You play almost everything with your index (i) and middle (m) fingers, correct?

Yes, but on this album I started incorporating a new three-finger technique where I fret chords on the top three strings—or any three adjacent strings—and do a repeated ring-finger (a), middle-finger (m), index-finger (i) triplet roll. The trick is that after sounding each note, you ease pressure on the fretting-hand fingers slightly for a dampening effect. It gives this real rhythmically propulsive staccato sound. (Plays Ex. 1)

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You can hear it on “Metropolis” and see it on the little video teaser on my homepage. I’m actually using it quite a bit on Traveler. I haven’t figured out what to call it yet though.

How about “The Rollins Roll”?

Yeah! I guess it is kind of like a banjo roll.

What inspired “Berlin Bossa”?

Initially I decided to take Bach’s “Bourrée in E Minor”—a piece I’ve been playing since I was about 15 years old—and set it to a bossa nova beat. I realized that just playing it with a new rhythmic concept wasn’t gonna cut it, so I fleshed it out with some chords that seemed to work well with it. There’s an Em9 to Am9 vamp that I think is particularly effective. I feel I was able to both honor the piece by playing every note of it but also take it somewhere new by adding a bridge, a B section, and a solo section. I called it “Berlin Bossa” because every day for the last year I start my day by listening to Bach’s Brandenburg Concertos while reading the newspaper and eating breakfast. Berlin is in the Brandenburg district of Germany and I’ve been fortunate enough to spend some time there.

Is that you playing slide guitar on the bed tracks of “Beyond the Bayou”?

No, that’s a wonderfully talented blues player from Memphis named Matt Tudor. I find the combination of slide guitar and Dobro with the nylon-string to be a really unique and unusual pairing. I’m actually thinking of doing a whole album with him at some point.

How did your collaboration with the members of Big Bad Voodoo Daddy come about?

They were working at the same studio as me, and the co-producer/engineer of all my albums, Dominic Camardella, introduced us. I’ve always been a big fan of theirs and they seemed to enjoy my albums as well. The horn section is featured prominently on “Barcelona Express” and saxophonist/clarinetist Karl Hunter is on “Meeting in Madrid,” and “Café Paris.” Scotty Morris plays rhythm guitar on “Café Paris” as well. The sessions were easy—they came in, wrote out some charts, and knocked it out fairly quickly. The tricky part was mixing the wall of horns and the nylon-string guitar in “Meeting in Madrid.” In some sense there’s an artificiality to the sound because the horns and the nylon-string could never actually work together in an acoustic setting.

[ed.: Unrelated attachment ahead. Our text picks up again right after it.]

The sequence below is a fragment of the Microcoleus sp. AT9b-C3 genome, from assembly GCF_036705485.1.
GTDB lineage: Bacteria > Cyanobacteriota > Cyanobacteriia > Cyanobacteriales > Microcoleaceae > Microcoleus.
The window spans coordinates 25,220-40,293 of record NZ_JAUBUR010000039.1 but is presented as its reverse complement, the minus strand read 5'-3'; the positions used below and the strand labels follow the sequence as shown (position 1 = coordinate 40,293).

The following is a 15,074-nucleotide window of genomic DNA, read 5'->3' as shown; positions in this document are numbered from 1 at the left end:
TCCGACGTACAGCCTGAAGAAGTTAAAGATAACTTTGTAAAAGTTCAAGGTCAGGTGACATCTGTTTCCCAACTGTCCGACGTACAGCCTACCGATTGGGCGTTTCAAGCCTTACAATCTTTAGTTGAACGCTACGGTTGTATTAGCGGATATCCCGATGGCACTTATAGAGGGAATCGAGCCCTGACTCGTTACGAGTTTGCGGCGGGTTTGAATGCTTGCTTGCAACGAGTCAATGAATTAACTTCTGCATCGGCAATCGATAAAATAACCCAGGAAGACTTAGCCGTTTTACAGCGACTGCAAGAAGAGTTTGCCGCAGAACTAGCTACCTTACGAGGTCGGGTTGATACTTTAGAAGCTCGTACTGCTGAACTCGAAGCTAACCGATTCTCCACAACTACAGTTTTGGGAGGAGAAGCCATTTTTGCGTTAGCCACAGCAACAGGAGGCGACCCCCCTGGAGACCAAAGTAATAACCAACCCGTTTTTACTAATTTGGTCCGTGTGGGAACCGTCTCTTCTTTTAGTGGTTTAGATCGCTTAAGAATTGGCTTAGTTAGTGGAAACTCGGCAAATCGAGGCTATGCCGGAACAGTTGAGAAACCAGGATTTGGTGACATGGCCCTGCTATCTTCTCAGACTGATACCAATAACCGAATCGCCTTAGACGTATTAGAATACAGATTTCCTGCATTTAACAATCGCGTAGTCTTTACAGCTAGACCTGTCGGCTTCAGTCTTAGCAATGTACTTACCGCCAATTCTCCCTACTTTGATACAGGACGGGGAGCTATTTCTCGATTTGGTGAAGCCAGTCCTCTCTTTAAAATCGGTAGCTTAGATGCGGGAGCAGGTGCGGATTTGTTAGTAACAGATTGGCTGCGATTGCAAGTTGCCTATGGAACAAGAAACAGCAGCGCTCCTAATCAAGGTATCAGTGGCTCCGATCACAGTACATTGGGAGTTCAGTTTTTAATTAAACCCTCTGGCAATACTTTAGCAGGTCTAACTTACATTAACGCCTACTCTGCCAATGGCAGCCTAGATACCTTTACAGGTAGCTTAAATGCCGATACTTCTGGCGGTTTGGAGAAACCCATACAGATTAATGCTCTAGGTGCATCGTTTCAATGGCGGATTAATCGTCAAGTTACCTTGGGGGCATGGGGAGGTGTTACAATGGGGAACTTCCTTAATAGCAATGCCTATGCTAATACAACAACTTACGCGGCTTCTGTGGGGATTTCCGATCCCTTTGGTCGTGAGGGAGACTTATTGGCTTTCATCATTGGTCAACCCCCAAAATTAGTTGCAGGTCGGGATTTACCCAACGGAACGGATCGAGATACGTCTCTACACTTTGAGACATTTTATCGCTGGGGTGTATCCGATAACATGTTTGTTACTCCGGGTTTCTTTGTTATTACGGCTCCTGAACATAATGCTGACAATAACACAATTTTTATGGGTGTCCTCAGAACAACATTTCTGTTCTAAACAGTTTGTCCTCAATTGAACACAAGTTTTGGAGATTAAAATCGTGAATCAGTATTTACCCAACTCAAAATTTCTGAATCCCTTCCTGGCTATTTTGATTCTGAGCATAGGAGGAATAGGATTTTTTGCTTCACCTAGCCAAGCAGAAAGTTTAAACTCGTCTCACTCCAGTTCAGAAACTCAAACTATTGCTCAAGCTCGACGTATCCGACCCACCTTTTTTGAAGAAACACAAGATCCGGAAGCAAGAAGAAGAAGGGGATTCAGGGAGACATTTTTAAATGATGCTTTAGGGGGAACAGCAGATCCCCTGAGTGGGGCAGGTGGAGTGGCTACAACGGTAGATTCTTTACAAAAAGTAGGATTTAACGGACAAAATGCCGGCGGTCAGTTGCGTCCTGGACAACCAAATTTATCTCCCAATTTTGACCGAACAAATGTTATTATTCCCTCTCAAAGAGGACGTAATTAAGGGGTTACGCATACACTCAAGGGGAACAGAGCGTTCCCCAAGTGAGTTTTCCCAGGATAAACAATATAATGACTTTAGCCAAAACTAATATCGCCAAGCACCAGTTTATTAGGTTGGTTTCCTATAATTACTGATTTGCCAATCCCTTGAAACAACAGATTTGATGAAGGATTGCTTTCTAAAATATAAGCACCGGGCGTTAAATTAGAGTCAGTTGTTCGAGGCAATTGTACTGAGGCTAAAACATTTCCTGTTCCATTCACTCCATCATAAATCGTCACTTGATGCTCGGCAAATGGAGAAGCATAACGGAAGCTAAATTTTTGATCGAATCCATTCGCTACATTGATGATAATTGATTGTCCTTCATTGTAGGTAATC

You play in minor keys and use different types of minor scales fairly often. Did you ever formally study the theory behind their usage?

I dabbled in some music theory study on my own but I’m not formally trained in it at all. My approach is much more organic. My school of thought is that if it sounds good to me, that’s all that matters. I’ve never really worried about whether I’m playing the correct scales over the correct chords. I’m not saying that it’s any better or worse than another approach; I’m just saying that it works for me.

Despite the itinerant concept behind Traveler, you haven’t made plans to tour for this album.

I’ve taken a little break from touring to concentrate on some other studio projects I’ve been working on. The main one is a remix album of ten Brazilian-flavored tracks from my previous solo releases due out this summer. It’s going to focus less on guitar and more on the ensemble and creating a general vibe. I’m a big fan of “chill” ambient electronica and one reason is because it offers a different kind of listening experience. Not every musical experience has to involve intensely focused listening. It’s entirely valid to do something that functions as a soundtrack to everyday living, and that’s what I’m going for. On one hand, the de-emphasis on soloing and the guitar in general may be a turn-off to some of my audience; on the other hand it may expose me to a new audience who otherwise might not hear my music.

You’ve had major success on YouTube. Was that a deliberate marketing strategy for you?

No. It’s been kind of a fluke actually. I’ve done well but it’s not “Gangnam Style” numbers by any means! At the time I began my solo career, I was told by promoters that you need to market yourself through video these days. Sending out an album to critics isn’t enough anymore. There’s got to be other supplemental media content as well. It’s not something I particularly approve of or am happy about per se, but I have the good sense to realize that you’ve got to play the game to some extent. Thankfully, it’s worked out.